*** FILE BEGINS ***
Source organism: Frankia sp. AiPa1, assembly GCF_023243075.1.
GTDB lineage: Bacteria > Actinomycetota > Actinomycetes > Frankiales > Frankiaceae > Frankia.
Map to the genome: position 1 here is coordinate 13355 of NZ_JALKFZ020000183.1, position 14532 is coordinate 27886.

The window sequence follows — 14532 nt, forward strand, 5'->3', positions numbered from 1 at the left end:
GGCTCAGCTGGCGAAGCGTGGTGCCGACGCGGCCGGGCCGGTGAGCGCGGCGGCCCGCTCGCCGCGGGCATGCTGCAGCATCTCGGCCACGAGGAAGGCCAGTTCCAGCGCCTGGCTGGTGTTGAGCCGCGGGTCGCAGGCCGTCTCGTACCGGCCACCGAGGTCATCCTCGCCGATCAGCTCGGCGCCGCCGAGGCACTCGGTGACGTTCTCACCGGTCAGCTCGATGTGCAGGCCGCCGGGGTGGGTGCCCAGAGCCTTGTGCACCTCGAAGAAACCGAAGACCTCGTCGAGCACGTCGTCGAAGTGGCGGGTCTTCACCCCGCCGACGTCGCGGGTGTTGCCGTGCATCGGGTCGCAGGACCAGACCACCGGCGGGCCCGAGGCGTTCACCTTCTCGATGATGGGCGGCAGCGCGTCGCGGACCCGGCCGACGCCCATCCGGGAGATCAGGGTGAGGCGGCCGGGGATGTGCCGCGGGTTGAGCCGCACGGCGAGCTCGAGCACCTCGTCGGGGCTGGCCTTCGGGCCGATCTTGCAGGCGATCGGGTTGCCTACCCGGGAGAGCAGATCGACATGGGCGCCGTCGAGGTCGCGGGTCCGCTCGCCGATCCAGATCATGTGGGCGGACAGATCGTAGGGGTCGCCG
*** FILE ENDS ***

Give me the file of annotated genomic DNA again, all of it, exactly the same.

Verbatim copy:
Source organism: Frankia sp. AiPa1, assembly GCF_023243075.1.
GTDB lineage: Bacteria > Actinomycetota > Actinomycetes > Frankiales > Frankiaceae > Frankia.
Map to the genome: position 1 here is coordinate 13355 of NZ_JALKFZ020000183.1, position 14532 is coordinate 27886.

The window sequence follows — 14532 nt, forward strand, 5'->3', positions numbered from 1 at the left end:
GGCTCAGCTGGCGAAGCGTGGTGCCGACGCGGCCGGGCCGGTGAGCGCGGCGGCCCGCTCGCCGCGGGCATGCTGCAGCATCTCGGCCACGAGGAAGGCCAGTTCCAGCGCCTGGCTGGTGTTGAGCCGCGGGTCGCAGGCCGTCTCGTACCGGCCACCGAGGTCATCCTCGCCGATCAGCTCGGCGCCGCCGAGGCACTCGGTGACGTTCTCACCGGTCAGCTCGATGTGCAGGCCGCCGGGGTGGGTGCCCAGAGCCTTGTGCACCTCGAAGAAACCGAAGACCTCGTCGAGCACGTCGTCGAAGTGGCGGGTCTTCACCCCGCCGACGTCGCGGGTGTTGCCGTGCATCGGGTCGCAGGACCAGACCACCGGCGGGCCCGAGGCGTTCACCTTCTCGATGATGGGCGGCAGCGCGTCGCGGACCCGGCCGACGCCCATCCGGGAGATCAGGGTGAGGCGGCCGGGGATGTGCCGCGGGTTGAGCCGCACGGCGAGCTCGAGCACCTCGTCGGGGCTGGCCTTCGGGCCGATCTTGCAGGCGATCGGGTTGCCTACCCGGGAGAGCAGATCGACATGGGCGCCGTCGAGGTCGCGGGTCCGCTCGCCGATCCAGATCATGTGGGCGGACAGATCGTAGGGGTCGCCG